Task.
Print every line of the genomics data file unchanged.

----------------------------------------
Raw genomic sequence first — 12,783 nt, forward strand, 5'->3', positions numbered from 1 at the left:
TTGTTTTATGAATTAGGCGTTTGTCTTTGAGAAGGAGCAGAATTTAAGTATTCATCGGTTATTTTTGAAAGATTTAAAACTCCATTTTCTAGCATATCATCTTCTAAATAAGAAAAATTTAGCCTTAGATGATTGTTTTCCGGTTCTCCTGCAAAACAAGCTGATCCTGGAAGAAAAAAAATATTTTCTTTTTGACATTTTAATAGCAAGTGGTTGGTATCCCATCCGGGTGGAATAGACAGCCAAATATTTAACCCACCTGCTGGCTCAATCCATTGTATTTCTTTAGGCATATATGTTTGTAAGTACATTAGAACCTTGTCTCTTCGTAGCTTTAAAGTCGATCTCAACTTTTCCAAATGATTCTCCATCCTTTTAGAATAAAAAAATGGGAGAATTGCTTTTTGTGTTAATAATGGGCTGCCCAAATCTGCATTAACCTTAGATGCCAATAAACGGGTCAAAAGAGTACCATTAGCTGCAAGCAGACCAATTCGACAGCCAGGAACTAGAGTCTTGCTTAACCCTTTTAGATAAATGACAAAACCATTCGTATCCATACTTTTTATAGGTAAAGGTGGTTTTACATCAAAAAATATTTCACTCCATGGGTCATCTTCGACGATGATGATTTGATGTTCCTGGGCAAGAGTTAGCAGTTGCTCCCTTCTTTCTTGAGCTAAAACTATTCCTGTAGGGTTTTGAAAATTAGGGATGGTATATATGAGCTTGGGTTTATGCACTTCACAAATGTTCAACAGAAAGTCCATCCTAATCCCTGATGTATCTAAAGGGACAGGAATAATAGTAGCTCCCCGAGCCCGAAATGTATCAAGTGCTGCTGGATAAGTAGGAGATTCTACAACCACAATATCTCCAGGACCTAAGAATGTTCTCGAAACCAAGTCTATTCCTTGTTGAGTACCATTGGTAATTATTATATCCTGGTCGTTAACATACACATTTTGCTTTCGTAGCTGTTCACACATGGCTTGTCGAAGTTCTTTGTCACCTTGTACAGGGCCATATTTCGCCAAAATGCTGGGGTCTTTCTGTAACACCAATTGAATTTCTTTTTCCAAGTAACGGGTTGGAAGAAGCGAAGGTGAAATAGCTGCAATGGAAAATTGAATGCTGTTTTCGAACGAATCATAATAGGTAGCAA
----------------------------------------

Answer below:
Raw genomic sequence first — 12,783 nt, forward strand, 5'->3', positions numbered from 1 at the left:
TTGTTTTATGAATTAGGCGTTTGTCTTTGAGAAGGAGCAGAATTTAAGTATTCATCGGTTATTTTTGAAAGATTTAAAACTCCATTTTCTAGCATATCATCTTCTAAATAAGAAAAATTTAGCCTTAGATGATTGTTTTCCGGTTCTCCTGCAAAACAAGCTGATCCTGGAAGAAAAAAAATATTTTCTTTTTGACATTTTAATAGCAAGTGGTTGGTATCCCATCCGGGTGGAATAGACAGCCAAATATTTAACCCACCTGCTGGCTCAATCCATTGTATTTCTTTAGGCATATATGTTTGTAAGTACATTAGAACCTTGTCTCTTCGTAGCTTTAAAGTCGATCTCAACTTTTCCAAATGATTCTCCATCCTTTTAGAATAAAAAAATGGGAGAATTGCTTTTTGTGTTAATAATGGGCTGCCCAAATCTGCATTAACCTTAGATGCCAATAAACGGGTCAAAAGAGTACCATTAGCTGCAAGCAGACCAATTCGACAGCCAGGAACTAGAGTCTTGCTTAACCCTTTTAGATAAATGACAAAACCATTCGTATCCATACTTTTTATAGGTAAAGGTGGTTTTACATCAAAAAATATTTCACTCCATGGGTCATCTTCGACGATGATGATTTGATGTTCCTGGGCAAGAGTTAGCAGTTGCTCCCTTCTTTCTTGAGCTAAAACTATTCCTGTAGGGTTTTGAAAATTAGGGATGGTATATATGAGCTTGGGTTTATGCACTTCACAAATGTTCAACAGAAAGTCCATCCTAATCCCTGATGTATCTAAAGGGACAGGAATAATAGTAGCTCCCCGAGCCCGAAATGTATCAAGTGCTGCTGGATAAGTAGGAGATTCTACAACCACAATATCTCCAGGACCTAAGAATGTTCTCGAAACCAAGTCTATTCCTTGTTGAGTACCATTGGTAATTATTATATCCTGGTCGTTAACATACACATTTTGCTTTCGTAGCTGTTCACACATGGCTTGTCGAAGTTCTTTGTCACCTTGTACAGGGCCATATTTCGCCAAAATGCTGGGGTCTTTCTGTAACACCAATTGAATTTCTTTTTCCAAGTAACGGGTTGGAAGAAGCGAAGGTGAAATAGCTGCAATGGAAAATTGAATGCTGTTTTCGAACGAATCATAATAGGTAGCAA